FIG. 3 is an exploded perspective view of the wrap plug according to the invention.
FIG. 4 shows the circuitry of the wrap plug of FIG. 3, along with cooperating components in the DTE of FIG. 1.
FIG. 5 is a flowchart of a test sequence carried out by the apparatus of FIG. 4.
FIG. 1 shows a conventional communications network 100 operating according to the ethernet protocol. Network 100 includes a number of computing systems or Data Terminal Equipment (DTE) units such as 110 connected to a coaxial cable bus 150. DTE 110 transmits data and control signals (see Table 1) through an Attachment Unit Interface (AUI) 120 along the transceiver or AUI cable 130. During data transmission, data will be sent from DTE 110 to the transceiver or Medium Access Unit (MAU) 140 on the outbound differential data pair (DO+/DO-). MAU 140 places the data from the DO+/DO- pins on ethernet cable bus 150. MAU 140 simultaneously listens to the signals on cable 130 and sends this received data on the inbound differential data pair (DI+/DI-). If the output data equals the input data in DTE 110, this provides verification to DTE 110 that MAU 140 is transmitting properly. At this stage of operation, no collision has occurred. Data transmission continues until the entire frame is complete.
TABLE 1______________________________________AUI Pin DefinitionsName Functions______________________________________DO+/DO- Data Out-Transmit differential signal pairs (These outbound data lines are used to transmit from DTE to MAU.)DI+/DI- Data In-Receive differential signal pairs (These inbound data lines are used to transmit from MAU to DTE.)CO+/CO- Control Out-Control differential signal pair from DTE to MAU (These outbound control lines are used by DTE to send commands to MAU. Note: The use of these signals are optional; many ethernet implementations do not implement these signals.)CI+/C- Control In-Control differential signal pair from MAU to DTE (These inbound control lines are used to indicate the presence of a collision on the ethernet network. Signals on these lines are sent from MAU to DTE.)VP 12 Volt power supplied to MAU from DTE.Vc 0 Volt return of VP.______________________________________
In addition to transmit and receive operations, collision detection is another general ethernet function. FIG. 2 shows a flowchart of a simplified ethernet protocol 200 for collision detection. In block 210, DTE 110, FIG. 1, sends data on the DO+/DO- pins. A collision occurs when more than one MAU 140 transmits simultaneously on the bus 150. If MAU 140 detects a collision on bus 150, MAU 140 will indicate this collision to DTE 110 by sending a signal on the inbound control lines (CI+/CI-). If DTE 110 detects a collision signal in block 220, then transmission fails, block 250. If there is no collision, DTE 110 checks to see if data transmission is complete, block 230. If the frame has not been completely transmitted, DTE 110 checks for another collision. This process continues until the frame is complete, block 240.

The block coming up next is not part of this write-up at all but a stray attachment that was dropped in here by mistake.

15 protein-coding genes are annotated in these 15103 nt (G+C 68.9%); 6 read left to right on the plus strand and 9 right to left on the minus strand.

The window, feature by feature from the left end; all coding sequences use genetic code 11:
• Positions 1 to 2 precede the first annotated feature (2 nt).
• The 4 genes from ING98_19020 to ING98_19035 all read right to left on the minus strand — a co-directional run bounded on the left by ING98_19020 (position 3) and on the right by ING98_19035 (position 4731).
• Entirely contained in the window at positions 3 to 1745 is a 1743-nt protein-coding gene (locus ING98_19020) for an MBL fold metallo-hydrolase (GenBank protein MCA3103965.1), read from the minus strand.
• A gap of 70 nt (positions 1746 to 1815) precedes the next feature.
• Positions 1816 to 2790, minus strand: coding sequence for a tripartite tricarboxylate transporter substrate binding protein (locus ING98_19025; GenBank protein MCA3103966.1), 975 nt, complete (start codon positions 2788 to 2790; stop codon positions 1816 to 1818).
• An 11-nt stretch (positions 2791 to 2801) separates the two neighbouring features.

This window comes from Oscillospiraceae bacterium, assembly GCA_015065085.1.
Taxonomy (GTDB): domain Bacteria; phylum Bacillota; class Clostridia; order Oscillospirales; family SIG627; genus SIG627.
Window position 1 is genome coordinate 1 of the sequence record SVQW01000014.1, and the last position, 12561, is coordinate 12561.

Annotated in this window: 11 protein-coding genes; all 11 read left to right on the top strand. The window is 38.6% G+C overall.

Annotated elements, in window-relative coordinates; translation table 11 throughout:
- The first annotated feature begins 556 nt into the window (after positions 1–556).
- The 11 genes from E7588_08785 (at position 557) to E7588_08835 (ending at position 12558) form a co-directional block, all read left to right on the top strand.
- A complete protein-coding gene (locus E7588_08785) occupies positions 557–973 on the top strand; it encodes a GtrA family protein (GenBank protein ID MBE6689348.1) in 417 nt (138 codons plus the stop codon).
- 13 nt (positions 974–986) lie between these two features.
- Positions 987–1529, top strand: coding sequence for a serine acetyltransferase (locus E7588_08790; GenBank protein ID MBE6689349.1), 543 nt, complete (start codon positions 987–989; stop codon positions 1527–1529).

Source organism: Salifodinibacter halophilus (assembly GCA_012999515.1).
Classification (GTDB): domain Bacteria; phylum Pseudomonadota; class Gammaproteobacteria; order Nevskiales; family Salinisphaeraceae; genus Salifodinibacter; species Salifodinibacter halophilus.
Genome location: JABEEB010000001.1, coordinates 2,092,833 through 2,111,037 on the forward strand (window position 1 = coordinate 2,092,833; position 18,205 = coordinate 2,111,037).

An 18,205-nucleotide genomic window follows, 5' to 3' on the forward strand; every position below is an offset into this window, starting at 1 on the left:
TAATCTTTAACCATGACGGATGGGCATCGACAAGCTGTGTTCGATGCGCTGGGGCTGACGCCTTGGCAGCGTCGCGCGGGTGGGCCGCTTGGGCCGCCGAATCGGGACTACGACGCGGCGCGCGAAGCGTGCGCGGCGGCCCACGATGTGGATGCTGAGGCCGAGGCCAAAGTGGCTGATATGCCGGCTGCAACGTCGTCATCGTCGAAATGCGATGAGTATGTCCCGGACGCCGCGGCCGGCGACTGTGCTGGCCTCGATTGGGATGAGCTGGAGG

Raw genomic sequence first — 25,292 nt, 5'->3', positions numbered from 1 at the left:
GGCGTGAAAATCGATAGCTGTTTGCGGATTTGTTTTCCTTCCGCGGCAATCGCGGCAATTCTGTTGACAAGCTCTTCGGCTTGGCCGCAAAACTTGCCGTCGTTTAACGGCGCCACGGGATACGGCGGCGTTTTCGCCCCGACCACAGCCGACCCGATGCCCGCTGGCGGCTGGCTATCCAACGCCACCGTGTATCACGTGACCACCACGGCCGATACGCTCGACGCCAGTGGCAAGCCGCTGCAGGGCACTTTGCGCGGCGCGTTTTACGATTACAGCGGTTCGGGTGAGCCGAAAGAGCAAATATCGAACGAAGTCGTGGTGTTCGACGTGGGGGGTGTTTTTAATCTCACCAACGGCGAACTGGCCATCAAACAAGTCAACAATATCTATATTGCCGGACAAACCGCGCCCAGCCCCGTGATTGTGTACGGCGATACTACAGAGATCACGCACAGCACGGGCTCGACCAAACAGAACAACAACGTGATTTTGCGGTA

FIG. 3 shows a removable wrap plug 300 according to the invention. Wrap plug 300 comprises three major sections: top surface 310, middle surface 320, and bottom surface 330. The enclosure, comprised of top surface 310 and bottom surface 330, is small enough to be carried in the hand. Surfaces 310 and 330 are about 2" in width and length. The material used to construct these surfaces is plastic. Within enclosure is a middle surface 320 which is a printed circuit card coupled to a removable electrical connector 321. The connector 321 used in this embodiment is a conventional 15-pin D-shell compatible with AUI interface 120 of DTE 110. PC card 320 also carries the electrical components to be described in connection with FIG. 4. These small electrical components are coupled to the appropriate connector pins 321. During test operations, device 300 is attached to DTE 110 at AUI interface 120 as shown in FIG. 4.
FIG. 4 shows a communication adapter card 400, within computer system or DTE 110, which is connected to a system backplane bus 111 in a conventional manner. Using standard interface components including a system bus interface 410, microprocessor 420, memory chip 430, and general registers 450, the data and control signals from DTE 110 are transmitted through an ethernet controller 440 to a serializer 460 and transformers 465. A FET 470 is used as a mode switch to set the outbound control signals (CO+/CO-) which operate relay 322 on wrap plug 300. The data and control signals from transformers 465 and transistor 470 are wired to AUI connector 120 as specified by IEEE 802.3 standards. Device 300 therefore receives these signals and replaces MAU 140 by simulating the network functions of the ethernet environment.